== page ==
It is, of course, nonsense to talk, as it was fashionable to do in the Nineteenth Century, of the imminent exhaustion of the coal-fields within a few centuries and of the consequences thereof – here, too, the materialistic age could not but think materially.  Quite apart from the actual saving of coal by the substitution of petroleum and water-power, technical thought would not fail ere long to discover and open up still other and quite different sources of power.  It is not worth while thinking ahead so far in time.  For the west-European-American technology will itself have ended by then.  No stupid trifle like the absence of material would be able to hold up this gigantic evolution.

    Alas, “so far in time” came embarrassingly fast, with the discovery of nuclear fission a mere six years later.  Be that as it may, among the reasons that this “gigantic evolution” was unstoppable was what Spengler referred to as “treason to technics.”  As he put it,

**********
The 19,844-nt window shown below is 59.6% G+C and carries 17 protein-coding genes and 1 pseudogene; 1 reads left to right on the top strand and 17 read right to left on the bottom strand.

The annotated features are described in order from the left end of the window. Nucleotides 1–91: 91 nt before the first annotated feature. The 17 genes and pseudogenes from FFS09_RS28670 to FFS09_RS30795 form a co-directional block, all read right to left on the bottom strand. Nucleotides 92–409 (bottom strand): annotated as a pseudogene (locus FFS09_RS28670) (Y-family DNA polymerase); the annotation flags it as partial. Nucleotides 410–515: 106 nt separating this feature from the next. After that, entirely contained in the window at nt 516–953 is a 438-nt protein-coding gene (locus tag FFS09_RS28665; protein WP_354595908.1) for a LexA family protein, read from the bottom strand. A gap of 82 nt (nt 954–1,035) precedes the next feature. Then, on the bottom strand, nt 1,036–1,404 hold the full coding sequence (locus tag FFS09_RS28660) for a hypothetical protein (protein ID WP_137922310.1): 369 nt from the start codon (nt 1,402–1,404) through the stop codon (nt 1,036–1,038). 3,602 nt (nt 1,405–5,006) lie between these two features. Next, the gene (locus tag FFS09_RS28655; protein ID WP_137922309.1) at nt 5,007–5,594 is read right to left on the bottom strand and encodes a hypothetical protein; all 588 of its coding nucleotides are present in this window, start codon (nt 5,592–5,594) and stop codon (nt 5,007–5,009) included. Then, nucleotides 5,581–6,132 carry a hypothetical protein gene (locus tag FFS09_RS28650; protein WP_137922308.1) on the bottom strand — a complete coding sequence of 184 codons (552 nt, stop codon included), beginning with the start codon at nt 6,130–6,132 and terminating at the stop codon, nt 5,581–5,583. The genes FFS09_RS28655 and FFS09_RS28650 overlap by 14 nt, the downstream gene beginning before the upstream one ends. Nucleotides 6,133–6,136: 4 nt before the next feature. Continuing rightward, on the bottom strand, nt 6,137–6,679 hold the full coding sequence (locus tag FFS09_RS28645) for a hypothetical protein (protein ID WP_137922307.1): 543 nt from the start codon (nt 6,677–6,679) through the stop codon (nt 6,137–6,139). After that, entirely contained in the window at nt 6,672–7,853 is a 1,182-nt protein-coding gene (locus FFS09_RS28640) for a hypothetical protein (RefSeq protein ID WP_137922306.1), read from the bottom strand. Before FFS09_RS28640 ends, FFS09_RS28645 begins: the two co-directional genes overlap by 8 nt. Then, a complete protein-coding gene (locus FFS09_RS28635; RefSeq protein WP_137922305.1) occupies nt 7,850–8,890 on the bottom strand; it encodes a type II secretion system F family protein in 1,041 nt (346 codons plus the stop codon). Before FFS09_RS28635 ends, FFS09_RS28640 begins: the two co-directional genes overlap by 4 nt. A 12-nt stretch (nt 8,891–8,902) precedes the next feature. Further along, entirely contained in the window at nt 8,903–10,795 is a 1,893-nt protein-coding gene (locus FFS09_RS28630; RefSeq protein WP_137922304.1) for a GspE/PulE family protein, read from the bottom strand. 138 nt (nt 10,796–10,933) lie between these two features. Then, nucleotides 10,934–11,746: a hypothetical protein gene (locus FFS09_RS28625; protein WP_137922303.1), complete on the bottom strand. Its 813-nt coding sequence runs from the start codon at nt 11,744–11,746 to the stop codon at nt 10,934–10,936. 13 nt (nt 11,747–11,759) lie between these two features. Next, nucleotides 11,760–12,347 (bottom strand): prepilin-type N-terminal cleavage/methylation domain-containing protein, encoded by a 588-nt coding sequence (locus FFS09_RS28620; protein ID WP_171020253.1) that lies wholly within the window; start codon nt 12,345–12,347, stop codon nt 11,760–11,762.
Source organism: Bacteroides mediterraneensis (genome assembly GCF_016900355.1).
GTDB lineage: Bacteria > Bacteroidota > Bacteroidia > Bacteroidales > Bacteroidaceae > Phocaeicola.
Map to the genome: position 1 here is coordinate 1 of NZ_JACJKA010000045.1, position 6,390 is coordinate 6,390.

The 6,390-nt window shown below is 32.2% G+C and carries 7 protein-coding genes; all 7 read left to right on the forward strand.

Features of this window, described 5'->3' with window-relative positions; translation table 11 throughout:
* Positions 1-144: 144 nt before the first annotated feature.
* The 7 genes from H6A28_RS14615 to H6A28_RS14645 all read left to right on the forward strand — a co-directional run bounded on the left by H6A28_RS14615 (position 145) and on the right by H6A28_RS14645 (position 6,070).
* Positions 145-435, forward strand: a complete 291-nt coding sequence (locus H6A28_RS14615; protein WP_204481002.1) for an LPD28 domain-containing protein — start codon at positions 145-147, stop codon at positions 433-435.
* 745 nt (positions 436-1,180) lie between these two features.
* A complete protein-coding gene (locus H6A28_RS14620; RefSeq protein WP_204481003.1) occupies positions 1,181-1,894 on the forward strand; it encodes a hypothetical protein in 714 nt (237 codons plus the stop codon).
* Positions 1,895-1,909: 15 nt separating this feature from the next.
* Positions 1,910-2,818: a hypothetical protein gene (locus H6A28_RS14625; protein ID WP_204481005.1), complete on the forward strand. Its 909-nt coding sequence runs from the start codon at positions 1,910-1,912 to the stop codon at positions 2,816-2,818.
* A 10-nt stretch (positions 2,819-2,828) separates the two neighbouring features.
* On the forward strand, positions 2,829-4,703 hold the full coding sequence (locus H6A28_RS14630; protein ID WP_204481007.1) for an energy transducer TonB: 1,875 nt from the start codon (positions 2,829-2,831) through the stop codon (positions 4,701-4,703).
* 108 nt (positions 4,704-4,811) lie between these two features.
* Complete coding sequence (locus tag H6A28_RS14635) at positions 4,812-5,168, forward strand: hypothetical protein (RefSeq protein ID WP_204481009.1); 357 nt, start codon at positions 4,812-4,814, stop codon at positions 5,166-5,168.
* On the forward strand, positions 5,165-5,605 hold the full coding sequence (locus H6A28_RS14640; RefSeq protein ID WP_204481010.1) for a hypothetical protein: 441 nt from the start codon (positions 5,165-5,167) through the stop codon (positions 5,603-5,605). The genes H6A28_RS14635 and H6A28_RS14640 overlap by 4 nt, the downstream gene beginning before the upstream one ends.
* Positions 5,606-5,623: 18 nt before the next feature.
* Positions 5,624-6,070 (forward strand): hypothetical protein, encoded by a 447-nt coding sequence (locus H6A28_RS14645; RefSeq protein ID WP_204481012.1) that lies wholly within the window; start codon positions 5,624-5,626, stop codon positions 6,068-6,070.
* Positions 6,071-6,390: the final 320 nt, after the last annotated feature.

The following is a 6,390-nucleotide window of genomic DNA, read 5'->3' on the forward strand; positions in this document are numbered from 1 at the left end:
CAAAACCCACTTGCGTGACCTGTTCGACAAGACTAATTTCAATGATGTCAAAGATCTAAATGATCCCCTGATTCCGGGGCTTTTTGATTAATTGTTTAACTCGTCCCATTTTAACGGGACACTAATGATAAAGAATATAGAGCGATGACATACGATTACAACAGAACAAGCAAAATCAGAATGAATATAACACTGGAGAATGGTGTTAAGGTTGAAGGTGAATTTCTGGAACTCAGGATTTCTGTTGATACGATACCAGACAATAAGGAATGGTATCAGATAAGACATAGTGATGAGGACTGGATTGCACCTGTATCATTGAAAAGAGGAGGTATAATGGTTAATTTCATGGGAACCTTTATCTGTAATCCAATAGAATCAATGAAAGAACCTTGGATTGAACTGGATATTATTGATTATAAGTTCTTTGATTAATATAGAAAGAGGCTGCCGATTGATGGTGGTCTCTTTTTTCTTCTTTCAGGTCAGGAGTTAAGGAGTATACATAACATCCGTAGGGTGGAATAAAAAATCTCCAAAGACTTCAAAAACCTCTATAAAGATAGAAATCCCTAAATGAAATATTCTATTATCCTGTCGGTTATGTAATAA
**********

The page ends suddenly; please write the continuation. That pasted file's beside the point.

Today more or less everywhere – in the Far East, India, South America, South Africa – industrial regions are in being, or coming into being, which, owing to their low scales of wages, will face us with a deadly competition.  the unassailable privileges of the white races have been thrown away, squandered, betrayed.

    In other words, the “treason” consisted of the white race failing to keep its secrets to itself, but bestowing them on the brown and black races.  They, however, were only interested in using this technology against the original creators of the “Faustian” civilization of the West.  Once the whites were defeated, they would have no further interest in it: